Reality Seeps into Fiction in 'A Scandalous Secret': Author

Zafri Mudasser Nofil/New Delhi
Reality Seeps into Fiction in 'A Scandalous Secret': Author
Jaishree Misra, whose A Scandalous Secret is the story of an Indian woman who gave up her new-born child for adoption when she was a student in England, feels her novel has a bit of reality invariably creeping into fiction and that makes it credible.

"While first writing the synopsis, I had not given much thought to the problems that would be faced by the other mother in the book - Laura, the Englishwoman who was the girl’s adoptive mother. It was only while I was writing the book and developing Laura’s character that I realised she was entitled to some angst as well," the writer says.

"The hurt feelings and the fear of somehow losing the love of a precious adopted child when she decides to go in search of her biological mother only became apparent while I was writing the book," Misra told PTI about the mother-daughter relationship in the book.

While studying at Oxford, naive 18-year-old Delhi girl Neha fell pregnant and made the difficult decision of giving the baby up for adoption, vowing never to contact her child again. But years later, her daughter Sonya is determined to find her biological mother.

"She kept that a secret from everyone in her life (including the man she subsequently married) but it all threatens to emerge when the child, herself now 18, comes out to India in search of her birth mother," she says.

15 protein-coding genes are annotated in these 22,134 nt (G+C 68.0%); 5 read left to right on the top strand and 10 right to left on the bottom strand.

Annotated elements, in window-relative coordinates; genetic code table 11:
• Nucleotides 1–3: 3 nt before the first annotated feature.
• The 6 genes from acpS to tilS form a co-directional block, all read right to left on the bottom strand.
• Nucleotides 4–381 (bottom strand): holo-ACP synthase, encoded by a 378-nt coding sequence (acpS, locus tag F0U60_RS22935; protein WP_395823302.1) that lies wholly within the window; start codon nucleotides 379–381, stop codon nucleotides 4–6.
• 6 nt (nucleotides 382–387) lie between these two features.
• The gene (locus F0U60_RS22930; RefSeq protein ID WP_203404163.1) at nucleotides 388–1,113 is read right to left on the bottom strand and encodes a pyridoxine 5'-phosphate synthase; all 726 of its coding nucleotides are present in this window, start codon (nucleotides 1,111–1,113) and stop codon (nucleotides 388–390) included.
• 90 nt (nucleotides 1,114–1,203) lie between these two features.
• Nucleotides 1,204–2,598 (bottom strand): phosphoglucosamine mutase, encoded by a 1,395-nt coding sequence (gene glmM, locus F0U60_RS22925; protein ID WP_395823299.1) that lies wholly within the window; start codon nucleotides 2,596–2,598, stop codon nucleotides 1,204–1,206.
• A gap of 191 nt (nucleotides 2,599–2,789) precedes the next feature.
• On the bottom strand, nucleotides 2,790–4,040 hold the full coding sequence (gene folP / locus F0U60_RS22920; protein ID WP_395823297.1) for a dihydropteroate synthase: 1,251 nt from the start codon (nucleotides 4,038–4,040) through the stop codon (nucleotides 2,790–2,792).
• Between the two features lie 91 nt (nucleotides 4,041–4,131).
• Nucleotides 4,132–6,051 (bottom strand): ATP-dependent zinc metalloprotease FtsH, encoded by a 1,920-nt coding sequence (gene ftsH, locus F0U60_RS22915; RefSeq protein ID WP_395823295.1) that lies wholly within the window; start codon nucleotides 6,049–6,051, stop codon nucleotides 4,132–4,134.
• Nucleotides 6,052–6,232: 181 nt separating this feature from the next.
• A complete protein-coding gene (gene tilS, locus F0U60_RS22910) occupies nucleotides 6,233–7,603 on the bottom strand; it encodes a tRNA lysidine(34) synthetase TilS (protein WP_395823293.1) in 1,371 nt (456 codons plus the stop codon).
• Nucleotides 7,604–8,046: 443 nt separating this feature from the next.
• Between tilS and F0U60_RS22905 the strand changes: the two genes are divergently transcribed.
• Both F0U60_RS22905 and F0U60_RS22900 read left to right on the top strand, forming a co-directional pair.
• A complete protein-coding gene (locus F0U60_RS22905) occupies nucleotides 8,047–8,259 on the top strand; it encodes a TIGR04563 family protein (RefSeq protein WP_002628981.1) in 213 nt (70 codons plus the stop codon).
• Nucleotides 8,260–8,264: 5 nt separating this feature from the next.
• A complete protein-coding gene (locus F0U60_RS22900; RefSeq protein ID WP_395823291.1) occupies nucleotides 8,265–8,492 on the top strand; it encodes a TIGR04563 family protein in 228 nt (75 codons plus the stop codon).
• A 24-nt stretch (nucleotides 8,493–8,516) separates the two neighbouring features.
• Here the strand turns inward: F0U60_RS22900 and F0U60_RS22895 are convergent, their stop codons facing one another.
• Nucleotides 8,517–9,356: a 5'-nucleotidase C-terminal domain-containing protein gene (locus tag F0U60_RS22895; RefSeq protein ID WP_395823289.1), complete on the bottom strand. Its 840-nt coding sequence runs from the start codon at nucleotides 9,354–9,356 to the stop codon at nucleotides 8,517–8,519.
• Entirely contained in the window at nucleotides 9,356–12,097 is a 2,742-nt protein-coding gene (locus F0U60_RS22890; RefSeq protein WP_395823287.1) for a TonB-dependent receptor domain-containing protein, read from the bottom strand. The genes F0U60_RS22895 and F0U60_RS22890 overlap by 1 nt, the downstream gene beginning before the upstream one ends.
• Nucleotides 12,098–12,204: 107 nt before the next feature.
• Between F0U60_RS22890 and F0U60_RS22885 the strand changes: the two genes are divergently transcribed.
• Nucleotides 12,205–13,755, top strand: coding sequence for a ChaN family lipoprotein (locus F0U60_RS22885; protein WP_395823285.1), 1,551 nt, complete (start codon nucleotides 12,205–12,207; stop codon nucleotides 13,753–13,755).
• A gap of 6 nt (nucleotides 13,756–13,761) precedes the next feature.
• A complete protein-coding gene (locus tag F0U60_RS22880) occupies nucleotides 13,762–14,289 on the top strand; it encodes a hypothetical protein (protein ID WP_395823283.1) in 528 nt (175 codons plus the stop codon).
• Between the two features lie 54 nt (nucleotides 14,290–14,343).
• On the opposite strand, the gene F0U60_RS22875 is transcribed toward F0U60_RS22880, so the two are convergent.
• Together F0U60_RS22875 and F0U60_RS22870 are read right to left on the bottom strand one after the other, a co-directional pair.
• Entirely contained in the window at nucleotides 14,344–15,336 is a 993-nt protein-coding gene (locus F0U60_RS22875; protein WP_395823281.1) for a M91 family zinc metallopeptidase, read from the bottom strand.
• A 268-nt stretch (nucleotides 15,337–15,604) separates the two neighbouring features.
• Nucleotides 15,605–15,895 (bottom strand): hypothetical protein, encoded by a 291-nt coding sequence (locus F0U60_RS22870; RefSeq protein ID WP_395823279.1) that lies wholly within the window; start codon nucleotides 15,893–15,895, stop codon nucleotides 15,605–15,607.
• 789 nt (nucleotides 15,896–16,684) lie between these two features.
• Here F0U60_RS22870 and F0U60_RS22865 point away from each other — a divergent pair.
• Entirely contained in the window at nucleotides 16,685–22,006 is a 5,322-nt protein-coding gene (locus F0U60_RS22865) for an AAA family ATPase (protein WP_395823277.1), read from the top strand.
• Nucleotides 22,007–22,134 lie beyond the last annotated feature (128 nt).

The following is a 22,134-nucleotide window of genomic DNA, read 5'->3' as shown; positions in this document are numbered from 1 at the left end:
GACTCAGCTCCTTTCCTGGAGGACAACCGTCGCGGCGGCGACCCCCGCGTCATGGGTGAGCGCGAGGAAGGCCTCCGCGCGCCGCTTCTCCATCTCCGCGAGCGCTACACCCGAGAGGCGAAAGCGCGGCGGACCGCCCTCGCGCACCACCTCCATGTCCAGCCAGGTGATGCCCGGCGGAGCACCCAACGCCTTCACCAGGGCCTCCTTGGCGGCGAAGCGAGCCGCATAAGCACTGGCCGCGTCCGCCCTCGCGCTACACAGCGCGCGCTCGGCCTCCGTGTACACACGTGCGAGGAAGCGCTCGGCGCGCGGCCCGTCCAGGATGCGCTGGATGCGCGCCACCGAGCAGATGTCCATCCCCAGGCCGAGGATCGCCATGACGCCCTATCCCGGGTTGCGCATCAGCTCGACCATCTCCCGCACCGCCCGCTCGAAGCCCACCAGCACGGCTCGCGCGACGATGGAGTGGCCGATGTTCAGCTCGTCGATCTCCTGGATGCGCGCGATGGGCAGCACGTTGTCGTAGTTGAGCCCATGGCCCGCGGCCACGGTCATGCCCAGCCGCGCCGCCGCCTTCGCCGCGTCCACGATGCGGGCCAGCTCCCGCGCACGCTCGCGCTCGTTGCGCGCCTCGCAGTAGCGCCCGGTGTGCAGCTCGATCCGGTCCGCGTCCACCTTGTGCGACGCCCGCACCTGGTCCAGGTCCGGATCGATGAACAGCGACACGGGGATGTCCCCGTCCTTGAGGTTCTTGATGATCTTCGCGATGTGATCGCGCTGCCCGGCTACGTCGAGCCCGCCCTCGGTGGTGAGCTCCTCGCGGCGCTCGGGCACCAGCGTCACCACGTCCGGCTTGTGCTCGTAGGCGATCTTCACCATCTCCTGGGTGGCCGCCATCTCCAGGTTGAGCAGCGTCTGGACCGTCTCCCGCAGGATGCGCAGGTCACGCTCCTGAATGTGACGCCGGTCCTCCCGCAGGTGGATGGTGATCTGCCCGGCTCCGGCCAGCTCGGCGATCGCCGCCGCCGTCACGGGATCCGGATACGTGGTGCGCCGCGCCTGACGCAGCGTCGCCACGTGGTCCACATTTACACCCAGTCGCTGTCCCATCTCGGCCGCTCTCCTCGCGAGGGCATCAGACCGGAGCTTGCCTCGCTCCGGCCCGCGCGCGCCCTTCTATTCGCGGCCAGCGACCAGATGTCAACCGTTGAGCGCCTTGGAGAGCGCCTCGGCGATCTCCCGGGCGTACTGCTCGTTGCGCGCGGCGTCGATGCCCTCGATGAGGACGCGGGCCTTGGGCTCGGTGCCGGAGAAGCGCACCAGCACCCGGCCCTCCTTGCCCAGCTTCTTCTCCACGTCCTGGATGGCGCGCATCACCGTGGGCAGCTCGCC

According to Misra, a bit of reality invariably creeps into fiction and that’s what makes the work credible.

"The story emerged from a newspaper story I read about a British Labour minister called Claire Short who had a very emotional and happy reunion with her long-lost adopted son a few years ago. I was pleased to see her happy ending but couldn’t help wondering at how destructive it could have been too. It was interesting to shift that subject to the Indian context too, which brings another whole set of social issues to light," she says.

But she doesn’t think that unwed motherhood has become a common occurrence among the elite set in India though "I can’t help wondering sometimes at the number of skeletons that must be lurking in many a family cupboard".

The writer feels feminism has gradually crept into urban Indian society as more and more women enjoyed the benefits of education, careers and financial freedom.

"Besides, women are very visible in many of the top jobs, particularly politics. We do have a long way to go just yet, however, as there are still large swathes of India where these attitudes have not permeated, and I’m not talking about just our villages. Nevertheless, it’s moving hopefully in the right direction and one can’t expect such major changes to happen overnight."

Misra is now working on a part-historical, part- contemporary story which has a "much grittier feel" than her last three popular fiction books.

"It takes its inspiration from the real life story of Margaret Wheeler, a young English woman who was kidnapped by a sipahi at the time of 1857 uprising and later married him."

Her first semi-autobiographical novel Ancient Promises describes a Delhi upbringing, interspersed with idyllic holidays in Kerala. Secrets and Sins is a love story of sorts and A Scandalous Secret is her third novel.
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